When you first learn how to code, the goal is just to get something working. To get going, you can make a simple layout, add in some data, respond to some user input, and throw all that into one giant class. This kind of coding is what Israel Ferrer Camacho calls the “Burrito Design Pattern.” When you make a burrito, you throw everything in, wrap it up, and enjoy! But what happens when your burrito maker throws in olives (which you’re not a fan of)? It’s pretty unreasonable to open the burrito again and pick through everything just to get them out.
Don’t let your code be a burrito. When building an app, you not only want to make it work now, but you want to make it work in the long run. When creating a project from the ground up, you want to keep in mind that features are likely to get added, dropped, evolved, etc. By creating a structure or procedure to writing code, you enable yourself to later customize individual components without the need to change how each component interacts, which can be a frequent cause of unintended bugs.
At a high level, defining an architecture for your app just means defining how objects interact with each other. Does your activity hold a reference to all your data objects? Does your EditText update the Database itself when its contents change? Do your views need to know about your Activity lifecycle?
One large goal of defining these relationships is to abstract out good coding behaviors. Some excellent guidelines for keeping code clean and testable are the S.O.L.I.D principles. In general, these principles aim to ensure your code is separated into a reasonable number of classes, reducing code complexity, and making your classes safer for extension. By implementing these good habits into interfaces and base classes (your architecture), each new feature added in code already has a determined structure.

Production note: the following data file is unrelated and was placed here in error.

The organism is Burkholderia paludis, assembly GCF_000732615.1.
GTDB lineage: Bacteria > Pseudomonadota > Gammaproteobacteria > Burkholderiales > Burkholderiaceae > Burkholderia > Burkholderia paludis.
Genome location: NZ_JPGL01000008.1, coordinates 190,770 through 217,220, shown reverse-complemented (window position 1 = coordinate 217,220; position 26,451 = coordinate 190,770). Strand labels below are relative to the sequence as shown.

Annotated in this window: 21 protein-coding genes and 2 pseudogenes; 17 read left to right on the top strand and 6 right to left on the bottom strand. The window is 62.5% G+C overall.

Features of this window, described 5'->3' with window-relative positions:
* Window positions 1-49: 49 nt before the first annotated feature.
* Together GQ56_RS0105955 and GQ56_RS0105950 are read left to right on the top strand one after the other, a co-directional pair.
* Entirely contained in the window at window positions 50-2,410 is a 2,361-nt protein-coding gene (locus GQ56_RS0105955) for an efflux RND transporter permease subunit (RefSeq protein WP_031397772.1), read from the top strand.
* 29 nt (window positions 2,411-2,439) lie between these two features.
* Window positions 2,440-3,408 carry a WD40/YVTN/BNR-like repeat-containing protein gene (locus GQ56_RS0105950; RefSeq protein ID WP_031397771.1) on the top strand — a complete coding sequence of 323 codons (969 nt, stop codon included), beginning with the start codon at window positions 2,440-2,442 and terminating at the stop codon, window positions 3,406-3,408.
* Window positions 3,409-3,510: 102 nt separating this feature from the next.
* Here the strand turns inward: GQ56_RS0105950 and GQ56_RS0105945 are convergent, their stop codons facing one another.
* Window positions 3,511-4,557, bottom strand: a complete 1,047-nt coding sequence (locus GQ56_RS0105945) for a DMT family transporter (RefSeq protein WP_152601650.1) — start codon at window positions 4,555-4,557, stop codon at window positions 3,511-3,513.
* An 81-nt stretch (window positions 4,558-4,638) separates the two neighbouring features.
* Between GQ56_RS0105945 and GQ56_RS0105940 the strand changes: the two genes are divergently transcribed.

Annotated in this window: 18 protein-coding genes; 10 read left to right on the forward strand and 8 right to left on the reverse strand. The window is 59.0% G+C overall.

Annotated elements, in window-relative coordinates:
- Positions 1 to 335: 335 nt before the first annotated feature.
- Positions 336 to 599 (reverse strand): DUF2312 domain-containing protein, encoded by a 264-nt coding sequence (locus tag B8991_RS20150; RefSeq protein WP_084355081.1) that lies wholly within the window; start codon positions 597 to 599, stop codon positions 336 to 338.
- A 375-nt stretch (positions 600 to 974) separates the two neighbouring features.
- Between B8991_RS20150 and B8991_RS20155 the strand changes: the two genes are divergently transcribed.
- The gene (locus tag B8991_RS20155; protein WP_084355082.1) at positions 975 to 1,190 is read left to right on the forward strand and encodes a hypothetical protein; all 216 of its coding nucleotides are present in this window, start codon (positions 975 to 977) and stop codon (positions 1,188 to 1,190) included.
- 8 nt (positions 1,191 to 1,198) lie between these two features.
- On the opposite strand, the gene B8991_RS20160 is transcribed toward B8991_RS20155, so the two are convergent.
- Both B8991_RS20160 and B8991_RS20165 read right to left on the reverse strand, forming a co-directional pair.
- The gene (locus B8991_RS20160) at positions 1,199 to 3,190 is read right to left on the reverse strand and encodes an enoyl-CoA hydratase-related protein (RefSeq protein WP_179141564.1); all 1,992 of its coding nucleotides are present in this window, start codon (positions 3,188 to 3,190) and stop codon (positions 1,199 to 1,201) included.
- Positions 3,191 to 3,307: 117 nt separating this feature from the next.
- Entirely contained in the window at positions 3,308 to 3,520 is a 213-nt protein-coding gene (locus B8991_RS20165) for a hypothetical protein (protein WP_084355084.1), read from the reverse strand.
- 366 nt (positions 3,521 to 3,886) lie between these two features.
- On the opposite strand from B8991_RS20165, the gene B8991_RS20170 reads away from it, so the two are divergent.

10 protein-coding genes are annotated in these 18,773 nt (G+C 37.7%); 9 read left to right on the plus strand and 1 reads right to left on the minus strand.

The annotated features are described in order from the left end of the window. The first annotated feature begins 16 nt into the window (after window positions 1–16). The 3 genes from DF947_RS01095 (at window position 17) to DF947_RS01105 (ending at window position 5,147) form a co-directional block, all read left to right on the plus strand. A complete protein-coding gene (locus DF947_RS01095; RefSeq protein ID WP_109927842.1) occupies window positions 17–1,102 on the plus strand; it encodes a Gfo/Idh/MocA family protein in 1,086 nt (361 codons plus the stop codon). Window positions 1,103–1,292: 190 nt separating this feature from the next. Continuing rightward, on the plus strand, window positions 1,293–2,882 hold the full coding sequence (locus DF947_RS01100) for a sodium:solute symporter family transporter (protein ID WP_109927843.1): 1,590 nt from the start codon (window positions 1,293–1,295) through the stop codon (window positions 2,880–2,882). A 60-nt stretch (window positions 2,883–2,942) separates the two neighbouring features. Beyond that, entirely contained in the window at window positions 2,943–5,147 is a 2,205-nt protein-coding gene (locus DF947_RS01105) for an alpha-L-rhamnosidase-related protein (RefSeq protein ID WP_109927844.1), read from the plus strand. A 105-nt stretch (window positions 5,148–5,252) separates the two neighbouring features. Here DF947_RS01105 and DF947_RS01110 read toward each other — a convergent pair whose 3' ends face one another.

Models and Views
The two components most accepted architectures have in common is the idea of Models and Views.
The Model represents the data you plan to display and interact with in your app. When you’re starting to build your model, it is often easiest to think about it from a very high level. Creating an interface with a method for each type of data needed can be an effective way to visualize what your Model will need to return. For example, if you’re making an app that displays a list of burrito ingredients, simply start with a method called getBurritoIngredients(). For some applications, your data may be as simple as a list of Strings. In other architecture patterns however, the data may be more complex, and your model may need to query some kind of data source like a database or an API. The benefit to starting with an interface defining your Model is that how the data was retrieved doesn’t matter to any components that are requesting the data; from their point of view, all they know is that they’re getting a list of burrito ingredients.
The View is simply responsible for updating the contents of your UI and accepting user input. This view should be able to accept information to display on the screen as well as have a reference to another component to delegate user input to. The view should not be responsible for formatting or massaging the data, but should be agnostic to the actual Model. One important note on the View is that, on Android, there is also the Android class ‘android.view.View.’ While an Android view could be a View in your architecture, they may not always align. Your View could also be an Activity, a Fragment, or some other abstraction you define.